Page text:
Earlier this week, Morgan sent me a link to this slide show of migraine inspired art, with the warning not to look at the images for too long. As someone who's lived with migraines for nearly 25 years, I was fascinated by how closely some of the images mapped to what I see when I get migraines, and by how different some of them were. There's an article by Oliver Sacks linked to the slide show, in which he discusses the geometric patterns he sees when he gets visual migraines, and how consistent this geometry is among others who get them as well. I've never been lucky enough to just get a visual migraine - when I get them, I get numbness, light sensitivity, loss of vision, headaches, and nausea - and I'm intrigued by the notion of geometric auras. My auras are never geometric; rather, I've described it as a hole in my vision, always centered in my left eye, that seems to have running water around it. You know when its been raining heavily and your windows are steamed up on the inside and water is running down the outside and you just can't see out? That's what my vision looks like during a migraine. But the geometric hallucinations/auras go a long way to explaining cubism, don't they?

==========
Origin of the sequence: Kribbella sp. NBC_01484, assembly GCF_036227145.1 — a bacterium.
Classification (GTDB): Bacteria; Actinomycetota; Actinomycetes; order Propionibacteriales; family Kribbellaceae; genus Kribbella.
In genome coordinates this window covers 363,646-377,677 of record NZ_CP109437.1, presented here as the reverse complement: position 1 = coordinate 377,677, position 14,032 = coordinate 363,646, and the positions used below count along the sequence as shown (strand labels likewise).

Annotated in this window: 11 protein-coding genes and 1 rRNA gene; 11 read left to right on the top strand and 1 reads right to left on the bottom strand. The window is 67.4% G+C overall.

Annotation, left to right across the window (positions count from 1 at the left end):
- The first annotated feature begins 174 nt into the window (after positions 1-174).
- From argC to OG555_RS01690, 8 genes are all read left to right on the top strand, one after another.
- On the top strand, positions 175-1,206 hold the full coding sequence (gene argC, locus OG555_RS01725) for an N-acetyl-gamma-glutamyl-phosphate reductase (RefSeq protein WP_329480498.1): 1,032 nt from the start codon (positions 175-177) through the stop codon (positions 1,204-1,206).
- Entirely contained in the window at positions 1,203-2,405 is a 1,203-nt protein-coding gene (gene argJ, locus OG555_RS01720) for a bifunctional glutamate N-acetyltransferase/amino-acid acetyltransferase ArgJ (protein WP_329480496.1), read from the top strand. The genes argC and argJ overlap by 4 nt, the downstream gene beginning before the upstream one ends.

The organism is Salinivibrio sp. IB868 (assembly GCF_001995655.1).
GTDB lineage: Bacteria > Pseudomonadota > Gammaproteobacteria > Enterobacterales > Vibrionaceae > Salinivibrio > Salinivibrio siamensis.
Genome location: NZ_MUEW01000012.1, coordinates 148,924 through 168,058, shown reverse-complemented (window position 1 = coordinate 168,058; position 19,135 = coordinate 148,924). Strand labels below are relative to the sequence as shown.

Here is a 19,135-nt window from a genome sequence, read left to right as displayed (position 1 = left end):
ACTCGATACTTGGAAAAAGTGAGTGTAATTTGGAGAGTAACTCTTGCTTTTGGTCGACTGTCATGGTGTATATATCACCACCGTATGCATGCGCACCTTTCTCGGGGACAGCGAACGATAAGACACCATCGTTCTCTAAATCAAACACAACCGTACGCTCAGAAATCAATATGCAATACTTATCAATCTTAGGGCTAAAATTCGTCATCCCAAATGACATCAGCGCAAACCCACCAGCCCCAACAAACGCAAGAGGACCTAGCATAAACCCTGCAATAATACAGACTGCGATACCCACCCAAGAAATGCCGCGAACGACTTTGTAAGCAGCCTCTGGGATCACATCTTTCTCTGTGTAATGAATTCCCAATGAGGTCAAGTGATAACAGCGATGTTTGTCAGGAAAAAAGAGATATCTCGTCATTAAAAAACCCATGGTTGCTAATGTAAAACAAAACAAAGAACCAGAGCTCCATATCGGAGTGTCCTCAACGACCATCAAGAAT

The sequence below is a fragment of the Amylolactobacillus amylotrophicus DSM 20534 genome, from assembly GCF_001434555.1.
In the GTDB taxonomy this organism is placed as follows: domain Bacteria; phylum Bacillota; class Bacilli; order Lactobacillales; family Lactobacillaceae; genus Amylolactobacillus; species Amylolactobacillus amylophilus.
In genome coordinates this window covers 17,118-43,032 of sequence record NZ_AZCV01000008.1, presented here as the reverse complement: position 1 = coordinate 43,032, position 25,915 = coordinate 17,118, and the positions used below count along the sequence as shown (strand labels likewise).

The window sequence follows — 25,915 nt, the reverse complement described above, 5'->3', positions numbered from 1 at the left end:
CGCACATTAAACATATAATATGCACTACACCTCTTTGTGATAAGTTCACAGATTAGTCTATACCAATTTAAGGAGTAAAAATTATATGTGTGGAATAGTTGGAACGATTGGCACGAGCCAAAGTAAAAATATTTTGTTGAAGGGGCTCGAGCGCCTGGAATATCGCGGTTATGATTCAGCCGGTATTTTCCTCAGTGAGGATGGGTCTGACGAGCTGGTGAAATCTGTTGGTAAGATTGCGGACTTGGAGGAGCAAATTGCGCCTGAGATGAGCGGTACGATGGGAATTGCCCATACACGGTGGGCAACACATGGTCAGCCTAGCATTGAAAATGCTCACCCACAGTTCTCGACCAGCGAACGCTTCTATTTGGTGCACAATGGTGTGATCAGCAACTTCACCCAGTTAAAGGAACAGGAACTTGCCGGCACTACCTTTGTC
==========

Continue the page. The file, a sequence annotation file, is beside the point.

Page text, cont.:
I'm pretty sure its completely coincidental, but I got hit with my first pregnancy migraine last night. Its actually something I was concerned about long before I was even pregnant. I've known migraine sufferers whose headaches complete go away when they get pregnant; I've known others whose headaches increase to daily during pregnancy. A few years ago, after resolutely believing that nothing could touch my migraines, a former boss kind of changed my world by handing me one of her Maxalts when I was getting a migraine during a board meeting for which I was supposed to be taking minutes. Within ten minutes, the aura had disappeared; it took me longer to shake the actual headache, but I never threw up, and after an hour or two, was able to drive home without putting myself or anyone else at risk. The problem? Maxalt is a Category C drug, meaning its definitely not safe to take during pregnancy.
So here's hoping this migraine was a fluke, and it won't become a recurring thing during the rest of my pregnancy. As far as severity goes, this one was both mild and confusing. I didn't get as completely wiped out as I usually do, but the symptoms arrived in entirely the wrong order. After 25 years of observing the onset of my migraines and knowing almost exactly how long I have after my hands go numb until I lose my vision, until the pain descends, until the nausea sets in, this one threw me for a loop. Nausea first, then the aura, then the headache. Oh, and a mild inability to talk for a while (sorry, Mom).
It seems to have mostly passed, leaving me just the lovely hangover headache, but I stayed home from work today because in the last few years, my migraines have tended to cluster, arriving right on top of each other. I am terrified by the idea of getting stuck in Orinda, in an office filled with fluorescent lights and no soft surfaces, and not being able to get myself home. For now I'm going to take advantage of Isobel's unprecedented affection and curl up with my girl in our nice, dark living room. Sleep is honestly the only remedy I have ever found for these things.